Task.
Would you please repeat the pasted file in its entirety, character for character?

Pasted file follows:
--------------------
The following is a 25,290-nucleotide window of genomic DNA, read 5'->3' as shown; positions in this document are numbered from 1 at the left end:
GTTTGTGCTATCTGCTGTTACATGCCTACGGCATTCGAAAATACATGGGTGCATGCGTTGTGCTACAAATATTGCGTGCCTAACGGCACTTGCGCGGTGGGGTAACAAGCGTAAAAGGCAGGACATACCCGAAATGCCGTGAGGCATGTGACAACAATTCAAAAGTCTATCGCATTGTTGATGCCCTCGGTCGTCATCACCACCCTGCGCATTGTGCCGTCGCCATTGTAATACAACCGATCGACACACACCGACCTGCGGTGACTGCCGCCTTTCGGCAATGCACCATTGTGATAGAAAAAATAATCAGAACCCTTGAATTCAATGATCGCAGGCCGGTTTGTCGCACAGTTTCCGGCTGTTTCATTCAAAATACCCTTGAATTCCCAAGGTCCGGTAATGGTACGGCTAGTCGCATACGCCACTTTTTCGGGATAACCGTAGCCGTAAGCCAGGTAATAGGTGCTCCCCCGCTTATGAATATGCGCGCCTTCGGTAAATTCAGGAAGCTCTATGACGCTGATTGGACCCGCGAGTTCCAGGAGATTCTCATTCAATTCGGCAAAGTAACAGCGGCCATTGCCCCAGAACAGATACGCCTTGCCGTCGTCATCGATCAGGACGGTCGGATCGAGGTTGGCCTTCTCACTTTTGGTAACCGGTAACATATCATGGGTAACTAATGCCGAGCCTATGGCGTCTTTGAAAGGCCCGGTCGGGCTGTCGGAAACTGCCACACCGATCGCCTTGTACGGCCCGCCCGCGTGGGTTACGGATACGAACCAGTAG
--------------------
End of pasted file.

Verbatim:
The following is a 25,290-nucleotide window of genomic DNA, read 5'->3' as shown; positions in this document are numbered from 1 at the left end:
GTTTGTGCTATCTGCTGTTACATGCCTACGGCATTCGAAAATACATGGGTGCATGCGTTGTGCTACAAATATTGCGTGCCTAACGGCACTTGCGCGGTGGGGTAACAAGCGTAAAAGGCAGGACATACCCGAAATGCCGTGAGGCATGTGACAACAATTCAAAAGTCTATCGCATTGTTGATGCCCTCGGTCGTCATCACCACCCTGCGCATTGTGCCGTCGCCATTGTAATACAACCGATCGACACACACCGACCTGCGGTGACTGCCGCCTTTCGGCAATGCACCATTGTGATAGAAAAAATAATCAGAACCCTTGAATTCAATGATCGCAGGCCGGTTTGTCGCACAGTTTCCGGCTGTTTCATTCAAAATACCCTTGAATTCCCAAGGTCCGGTAATGGTACGGCTAGTCGCATACGCCACTTTTTCGGGATAACCGTAGCCGTAAGCCAGGTAATAGGTGCTCCCCCGCTTATGAATATGCGCGCCTTCGGTAAATTCAGGAAGCTCTATGACGCTGATTGGACCCGCGAGTTCCAGGAGATTCTCATTCAATTCGGCAAAGTAACAGCGGCCATTGCCCCAGAACAGATACGCCTTGCCGTCGTCATCGATCAGGACGGTCGGATCGAGGTTGGCCTTCTCACTTTTGGTAACCGGTAACATATCATGGGTAACTAATGCCGAGCCTATGGCGTCTTTGAAAGGCCCGGTCGGGCTGTCGGAAACTGCCACACCGATCGCCTTGTACGGCCCGCCCGCGTGGGTTACGGATACGAACCAGTAG